Like many universities, Idaho State University (ISU) operates a number of health facilities, some of which are subject to the HIPAA privacy and security regulations. According to a U.S. Department of Health Human Services (HHS) press release, the Office for Civil Rights (OCR) opened an investigation after ISU notified HHS of a breach in which the electronic "protected health information" (ePHI) of approximately 17,500 patients was unsecured for at least 10 months, due to the disabling of firewall protections at servers maintained by ISU. To settle the alleged violations of the HIPAA security rules, ISU has agreed to pay $400,000, and to comply with a two-year corrective action plan.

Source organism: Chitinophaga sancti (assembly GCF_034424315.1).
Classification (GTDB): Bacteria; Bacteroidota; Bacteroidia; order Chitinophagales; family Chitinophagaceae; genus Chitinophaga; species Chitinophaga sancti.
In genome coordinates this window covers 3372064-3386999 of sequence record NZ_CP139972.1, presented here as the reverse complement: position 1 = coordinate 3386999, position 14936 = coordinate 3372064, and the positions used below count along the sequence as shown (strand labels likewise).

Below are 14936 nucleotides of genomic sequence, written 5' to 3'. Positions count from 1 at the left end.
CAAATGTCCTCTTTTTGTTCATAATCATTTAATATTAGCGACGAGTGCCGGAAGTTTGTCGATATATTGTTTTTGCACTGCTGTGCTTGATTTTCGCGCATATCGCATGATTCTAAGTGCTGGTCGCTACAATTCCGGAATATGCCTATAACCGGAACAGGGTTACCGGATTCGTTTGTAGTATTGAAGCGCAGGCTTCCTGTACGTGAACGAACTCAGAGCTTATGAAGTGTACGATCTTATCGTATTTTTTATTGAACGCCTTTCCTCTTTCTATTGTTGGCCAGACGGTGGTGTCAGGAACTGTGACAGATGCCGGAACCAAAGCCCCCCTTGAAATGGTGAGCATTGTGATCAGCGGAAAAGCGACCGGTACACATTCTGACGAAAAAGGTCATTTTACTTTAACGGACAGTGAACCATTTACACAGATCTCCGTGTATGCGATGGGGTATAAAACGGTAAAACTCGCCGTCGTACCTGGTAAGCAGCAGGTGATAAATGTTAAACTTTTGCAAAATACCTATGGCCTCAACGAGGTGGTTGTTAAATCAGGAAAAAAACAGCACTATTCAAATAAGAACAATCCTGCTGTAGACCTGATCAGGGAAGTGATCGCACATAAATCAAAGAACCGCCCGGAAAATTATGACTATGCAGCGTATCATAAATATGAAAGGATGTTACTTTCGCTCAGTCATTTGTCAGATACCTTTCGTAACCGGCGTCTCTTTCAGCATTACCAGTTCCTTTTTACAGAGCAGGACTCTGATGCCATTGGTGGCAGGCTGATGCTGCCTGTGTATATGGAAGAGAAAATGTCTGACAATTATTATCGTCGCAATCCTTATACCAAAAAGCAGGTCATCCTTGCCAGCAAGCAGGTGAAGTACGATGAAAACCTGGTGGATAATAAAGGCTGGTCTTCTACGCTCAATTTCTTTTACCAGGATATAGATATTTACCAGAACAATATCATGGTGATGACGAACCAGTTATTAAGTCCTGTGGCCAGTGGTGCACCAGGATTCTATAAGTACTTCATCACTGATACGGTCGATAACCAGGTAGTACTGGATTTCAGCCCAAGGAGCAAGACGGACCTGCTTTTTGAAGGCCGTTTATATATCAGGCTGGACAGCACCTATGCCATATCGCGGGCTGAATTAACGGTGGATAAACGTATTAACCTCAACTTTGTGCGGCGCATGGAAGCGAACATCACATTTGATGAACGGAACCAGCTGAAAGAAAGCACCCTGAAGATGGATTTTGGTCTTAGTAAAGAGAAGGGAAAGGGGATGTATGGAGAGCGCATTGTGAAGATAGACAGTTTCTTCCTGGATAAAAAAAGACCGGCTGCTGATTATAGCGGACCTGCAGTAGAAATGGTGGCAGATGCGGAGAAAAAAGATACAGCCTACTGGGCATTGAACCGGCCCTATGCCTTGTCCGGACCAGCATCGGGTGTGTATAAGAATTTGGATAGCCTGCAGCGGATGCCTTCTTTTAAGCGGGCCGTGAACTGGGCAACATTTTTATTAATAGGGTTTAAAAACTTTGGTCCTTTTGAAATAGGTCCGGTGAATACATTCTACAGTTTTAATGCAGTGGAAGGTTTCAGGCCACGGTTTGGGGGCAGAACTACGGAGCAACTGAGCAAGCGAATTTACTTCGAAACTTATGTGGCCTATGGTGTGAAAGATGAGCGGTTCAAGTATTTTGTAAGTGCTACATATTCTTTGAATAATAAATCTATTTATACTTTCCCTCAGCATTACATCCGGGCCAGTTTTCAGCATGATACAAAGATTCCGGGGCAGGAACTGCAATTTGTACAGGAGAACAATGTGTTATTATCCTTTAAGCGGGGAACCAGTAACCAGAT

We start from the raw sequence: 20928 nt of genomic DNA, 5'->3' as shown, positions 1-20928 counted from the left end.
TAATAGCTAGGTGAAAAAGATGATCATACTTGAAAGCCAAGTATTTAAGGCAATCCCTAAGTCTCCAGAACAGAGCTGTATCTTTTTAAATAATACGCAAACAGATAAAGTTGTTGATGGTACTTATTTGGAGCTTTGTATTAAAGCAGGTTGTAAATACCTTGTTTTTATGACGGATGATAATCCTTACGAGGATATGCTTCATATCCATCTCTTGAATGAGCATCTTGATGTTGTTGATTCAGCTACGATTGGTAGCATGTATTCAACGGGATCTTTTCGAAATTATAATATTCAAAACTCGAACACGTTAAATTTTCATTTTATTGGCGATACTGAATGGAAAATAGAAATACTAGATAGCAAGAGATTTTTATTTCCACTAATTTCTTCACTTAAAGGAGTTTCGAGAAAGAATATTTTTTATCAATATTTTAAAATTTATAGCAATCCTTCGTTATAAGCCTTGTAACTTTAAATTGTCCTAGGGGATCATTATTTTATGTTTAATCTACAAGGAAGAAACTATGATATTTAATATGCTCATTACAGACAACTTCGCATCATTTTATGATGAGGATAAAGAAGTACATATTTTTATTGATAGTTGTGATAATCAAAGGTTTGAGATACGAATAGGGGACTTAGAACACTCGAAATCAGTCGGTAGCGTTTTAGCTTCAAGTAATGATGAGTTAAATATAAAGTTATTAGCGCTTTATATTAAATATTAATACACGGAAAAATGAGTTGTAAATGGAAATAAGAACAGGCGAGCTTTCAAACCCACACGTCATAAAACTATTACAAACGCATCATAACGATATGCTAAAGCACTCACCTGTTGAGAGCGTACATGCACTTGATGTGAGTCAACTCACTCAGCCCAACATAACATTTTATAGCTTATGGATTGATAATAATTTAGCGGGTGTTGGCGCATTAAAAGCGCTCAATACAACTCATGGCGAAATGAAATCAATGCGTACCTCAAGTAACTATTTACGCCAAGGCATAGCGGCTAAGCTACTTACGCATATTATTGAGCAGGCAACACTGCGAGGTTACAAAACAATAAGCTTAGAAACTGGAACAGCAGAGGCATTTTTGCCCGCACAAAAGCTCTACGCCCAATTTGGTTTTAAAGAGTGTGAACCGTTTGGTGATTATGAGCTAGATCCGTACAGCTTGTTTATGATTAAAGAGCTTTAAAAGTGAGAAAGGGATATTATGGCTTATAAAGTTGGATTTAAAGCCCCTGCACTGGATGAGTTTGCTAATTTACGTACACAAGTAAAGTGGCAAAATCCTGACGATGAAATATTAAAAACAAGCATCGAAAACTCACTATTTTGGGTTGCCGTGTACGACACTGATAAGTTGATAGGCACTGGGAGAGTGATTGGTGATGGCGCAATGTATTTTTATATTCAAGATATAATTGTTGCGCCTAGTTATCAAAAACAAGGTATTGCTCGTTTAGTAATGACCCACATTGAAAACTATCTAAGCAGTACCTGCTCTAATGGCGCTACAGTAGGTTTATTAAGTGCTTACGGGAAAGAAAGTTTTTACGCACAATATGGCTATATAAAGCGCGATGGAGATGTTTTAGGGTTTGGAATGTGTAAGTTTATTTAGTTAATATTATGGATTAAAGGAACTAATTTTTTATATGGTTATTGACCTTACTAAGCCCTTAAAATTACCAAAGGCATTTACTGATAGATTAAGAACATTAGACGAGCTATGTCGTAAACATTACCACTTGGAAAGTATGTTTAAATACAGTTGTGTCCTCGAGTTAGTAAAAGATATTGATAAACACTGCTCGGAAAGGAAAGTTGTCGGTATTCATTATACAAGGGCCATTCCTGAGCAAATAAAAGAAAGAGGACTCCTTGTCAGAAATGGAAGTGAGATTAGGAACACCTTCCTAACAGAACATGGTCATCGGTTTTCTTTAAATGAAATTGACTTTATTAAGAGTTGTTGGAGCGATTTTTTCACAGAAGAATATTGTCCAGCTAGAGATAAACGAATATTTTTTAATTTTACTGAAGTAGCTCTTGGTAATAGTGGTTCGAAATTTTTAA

OCR’s action here is consistent with prior reported breaches and with its discussions of enforcement in recent final regulations, which we reported on. It is important to note that OCR's investigation indicated that:

ISU’s risk analyses and assessments of its clinics were incomplete and inadequately identified potential risks or vulnerabilities. ISU also failed to assess the likelihood of potential risks occurring.

Additionally, OCR concluded that ISU did not apply proper security measures and policies to address risks to ePHI and did not have procedures for routine review of their information system in place, which could have detected the firewall breach much sooner.

This makes clear that it is NOT sufficient to simply create policies and procedures that safeguard protected health information. A HIPAA covered entity must conduct and document a risk assessment, a process OCR Director Leon Rodriguez noted is a cornerstone of an effective HIPAA security compliance program. This basic requirement also applies to business associates, and is a common sense practice any entity should follow when setting out to safeguard data.